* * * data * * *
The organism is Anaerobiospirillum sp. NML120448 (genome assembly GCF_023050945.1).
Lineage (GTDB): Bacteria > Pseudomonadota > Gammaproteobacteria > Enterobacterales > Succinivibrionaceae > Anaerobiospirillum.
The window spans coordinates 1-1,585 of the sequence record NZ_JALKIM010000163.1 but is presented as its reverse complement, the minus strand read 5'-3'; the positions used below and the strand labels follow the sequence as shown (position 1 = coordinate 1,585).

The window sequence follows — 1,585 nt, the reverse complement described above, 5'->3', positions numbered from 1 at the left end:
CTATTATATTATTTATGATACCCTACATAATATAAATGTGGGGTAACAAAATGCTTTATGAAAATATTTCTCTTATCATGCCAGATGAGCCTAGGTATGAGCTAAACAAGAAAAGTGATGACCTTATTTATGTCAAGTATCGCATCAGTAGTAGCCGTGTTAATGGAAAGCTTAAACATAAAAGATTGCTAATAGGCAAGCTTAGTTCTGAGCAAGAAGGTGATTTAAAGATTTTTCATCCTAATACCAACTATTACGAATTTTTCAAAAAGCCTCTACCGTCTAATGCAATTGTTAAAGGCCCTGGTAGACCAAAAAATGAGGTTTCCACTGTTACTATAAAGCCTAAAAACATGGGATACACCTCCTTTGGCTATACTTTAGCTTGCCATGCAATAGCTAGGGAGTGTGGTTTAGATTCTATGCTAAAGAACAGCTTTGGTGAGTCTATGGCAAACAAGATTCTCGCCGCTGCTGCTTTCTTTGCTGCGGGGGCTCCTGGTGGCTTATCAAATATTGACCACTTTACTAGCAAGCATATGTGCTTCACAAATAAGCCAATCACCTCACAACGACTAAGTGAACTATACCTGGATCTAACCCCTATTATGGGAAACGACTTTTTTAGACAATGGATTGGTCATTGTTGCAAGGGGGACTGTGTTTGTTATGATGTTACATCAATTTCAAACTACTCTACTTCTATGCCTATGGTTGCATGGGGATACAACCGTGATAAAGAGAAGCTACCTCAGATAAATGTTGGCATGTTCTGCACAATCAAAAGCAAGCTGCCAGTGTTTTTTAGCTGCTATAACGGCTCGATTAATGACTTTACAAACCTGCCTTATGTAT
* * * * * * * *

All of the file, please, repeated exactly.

The organism is Anaerobiospirillum sp. NML120448 (genome assembly GCF_023050945.1).
Lineage (GTDB): Bacteria > Pseudomonadota > Gammaproteobacteria > Enterobacterales > Succinivibrionaceae > Anaerobiospirillum.
The window spans coordinates 1-1,585 of the sequence record NZ_JALKIM010000163.1 but is presented as its reverse complement, the minus strand read 5'-3'; the positions used below and the strand labels follow the sequence as shown (position 1 = coordinate 1,585).

The window sequence follows — 1,585 nt, the reverse complement described above, 5'->3', positions numbered from 1 at the left end:
CTATTATATTATTTATGATACCCTACATAATATAAATGTGGGGTAACAAAATGCTTTATGAAAATATTTCTCTTATCATGCCAGATGAGCCTAGGTATGAGCTAAACAAGAAAAGTGATGACCTTATTTATGTCAAGTATCGCATCAGTAGTAGCCGTGTTAATGGAAAGCTTAAACATAAAAGATTGCTAATAGGCAAGCTTAGTTCTGAGCAAGAAGGTGATTTAAAGATTTTTCATCCTAATACCAACTATTACGAATTTTTCAAAAAGCCTCTACCGTCTAATGCAATTGTTAAAGGCCCTGGTAGACCAAAAAATGAGGTTTCCACTGTTACTATAAAGCCTAAAAACATGGGATACACCTCCTTTGGCTATACTTTAGCTTGCCATGCAATAGCTAGGGAGTGTGGTTTAGATTCTATGCTAAAGAACAGCTTTGGTGAGTCTATGGCAAACAAGATTCTCGCCGCTGCTGCTTTCTTTGCTGCGGGGGCTCCTGGTGGCTTATCAAATATTGACCACTTTACTAGCAAGCATATGTGCTTCACAAATAAGCCAATCACCTCACAACGACTAAGTGAACTATACCTGGATCTAACCCCTATTATGGGAAACGACTTTTTTAGACAATGGATTGGTCATTGTTGCAAGGGGGACTGTGTTTGTTATGATGTTACATCAATTTCAAACTACTCTACTTCTATGCCTATGGTTGCATGGGGATACAACCGTGATAAAGAGAAGCTACCTCAGATAAATGTTGGCATGTTCTGCACAATCAAAAGCAAGCTGCCAGTGTTTTTTAGCTGCTATAACGGCTCGATTAATGACTTTACAAACCTGCCTTATGTAT